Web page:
The attorneys with the offices of Gana LLP are investigating customer complaints and The Securities and Exchange Commission (SEC) recently filed complaint alleging that Oregon-based investment firm Aequitas Management, LLC (Aequitas Management) and its subsidiaries operated a Ponzi-like scheme that defrauded its 1,500 customers of approximately $350 million.
Upon information and belief, the following firms sold Aequitas notes to clients: CONCERT Wealth Management, Summit Advisor Solutions, LLC, Private Advisory Group, Elite Wealth Management, Integrity Bank & Trust, CliftonLarsonAllen Wealth Advisors (CLA Wealth Advisors), and Innovator Management LLC.
The SEC also alleged that the top three executives of Aequitas Management – CEO Robert Jesenik (Jesenik), executive vice president Brian Oliver (Oliver) and chief operating officer N. Scott Gillis (Gillis) were aware as early as 2014 that constraints in the company’s cash flow would make it difficult to meet existing obligations but continued to raise money anyway based on false premises in order to prop up the company.
According to the SEC, an investor would be issued a note promising that their principal plus interest ranging anywhere from 5 to 15 percent annually would be paid. Jesenik and Oliver raised funds primarily by issuing promissory notes through Aequitas Commercial Finance, LLC (ACF), an entity wholly owned by Aequitas Holdings, LLC (Aequitas Holdings). Other promissory notes were issued by a series of Aequitas-affiliated investment funds (the Aequitas Funds – See list below). The manager of ACF is Aequitas Capital Management, Inc. (ACM) and the manager of the Aequitas Funds is Aequitas Investment Management, LLC (AIM).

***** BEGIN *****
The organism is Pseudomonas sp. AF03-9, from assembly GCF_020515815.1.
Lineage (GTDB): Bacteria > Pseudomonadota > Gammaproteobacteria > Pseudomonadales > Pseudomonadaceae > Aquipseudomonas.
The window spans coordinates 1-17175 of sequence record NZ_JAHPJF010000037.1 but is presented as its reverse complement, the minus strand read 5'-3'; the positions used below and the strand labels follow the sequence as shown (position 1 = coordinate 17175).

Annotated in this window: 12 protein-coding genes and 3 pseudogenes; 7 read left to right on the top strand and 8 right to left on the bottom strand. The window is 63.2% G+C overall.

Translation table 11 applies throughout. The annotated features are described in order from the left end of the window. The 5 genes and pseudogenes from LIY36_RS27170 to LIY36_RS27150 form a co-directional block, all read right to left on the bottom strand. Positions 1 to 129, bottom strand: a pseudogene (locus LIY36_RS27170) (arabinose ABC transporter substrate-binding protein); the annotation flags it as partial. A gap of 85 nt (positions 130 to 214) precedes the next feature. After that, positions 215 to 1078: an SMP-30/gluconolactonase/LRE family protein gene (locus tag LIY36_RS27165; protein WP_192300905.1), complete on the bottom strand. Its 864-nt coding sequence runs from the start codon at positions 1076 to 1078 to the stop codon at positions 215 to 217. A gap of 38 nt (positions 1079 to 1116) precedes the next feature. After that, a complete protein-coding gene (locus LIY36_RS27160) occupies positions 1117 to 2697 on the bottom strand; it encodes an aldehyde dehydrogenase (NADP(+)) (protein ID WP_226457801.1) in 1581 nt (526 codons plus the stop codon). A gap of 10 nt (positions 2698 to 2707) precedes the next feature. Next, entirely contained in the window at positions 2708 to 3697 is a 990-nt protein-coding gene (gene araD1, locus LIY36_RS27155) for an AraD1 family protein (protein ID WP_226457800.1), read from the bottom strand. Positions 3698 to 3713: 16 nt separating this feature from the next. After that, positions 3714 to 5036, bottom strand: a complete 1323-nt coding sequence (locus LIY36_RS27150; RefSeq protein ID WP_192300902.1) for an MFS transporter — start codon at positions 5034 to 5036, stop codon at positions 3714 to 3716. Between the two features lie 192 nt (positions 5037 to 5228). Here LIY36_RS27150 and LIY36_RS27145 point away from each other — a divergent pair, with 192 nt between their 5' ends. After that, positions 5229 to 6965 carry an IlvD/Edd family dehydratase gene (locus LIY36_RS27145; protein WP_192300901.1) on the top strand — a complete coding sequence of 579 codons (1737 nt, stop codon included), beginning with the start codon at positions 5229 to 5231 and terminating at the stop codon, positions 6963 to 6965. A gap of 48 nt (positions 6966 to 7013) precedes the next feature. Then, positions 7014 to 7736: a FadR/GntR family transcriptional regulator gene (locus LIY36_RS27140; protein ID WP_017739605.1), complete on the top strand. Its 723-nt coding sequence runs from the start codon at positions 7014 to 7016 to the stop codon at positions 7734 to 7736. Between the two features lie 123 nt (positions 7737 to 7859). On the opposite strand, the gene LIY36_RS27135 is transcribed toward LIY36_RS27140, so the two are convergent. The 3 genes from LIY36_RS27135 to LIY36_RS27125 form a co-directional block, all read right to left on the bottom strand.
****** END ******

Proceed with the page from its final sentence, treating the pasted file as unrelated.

According to the complaint, when the executives learned of large discrepancies between their assets and obligations they declined to cut expenses and raised hundreds of millions of dollars from new investors. The SEC found that since 2014, Aequitas defrauded investors into thinking that they were investing in a portfolio of trade receivables in healthcare, education, transportation, or consumer credit while in reality the vast majority of investor funds to repay prior investors and to pay the operating expenses of the Aequitas enterprise. In addition, the company used funds to support the lavish salaries and lifestyles of the owners.
At the heart of the company’s troubles is its outsized investment in Corinthian College, a Canadian for-profit college that was effectively shuttered after the province of Ontario suspended its operating license in early 2015. Corinthian College then declared Chapter 11 bankruptcy in May 2015, crushing Aequitas finances since 75 percent of its trade-receivables portfolio was tied to the college.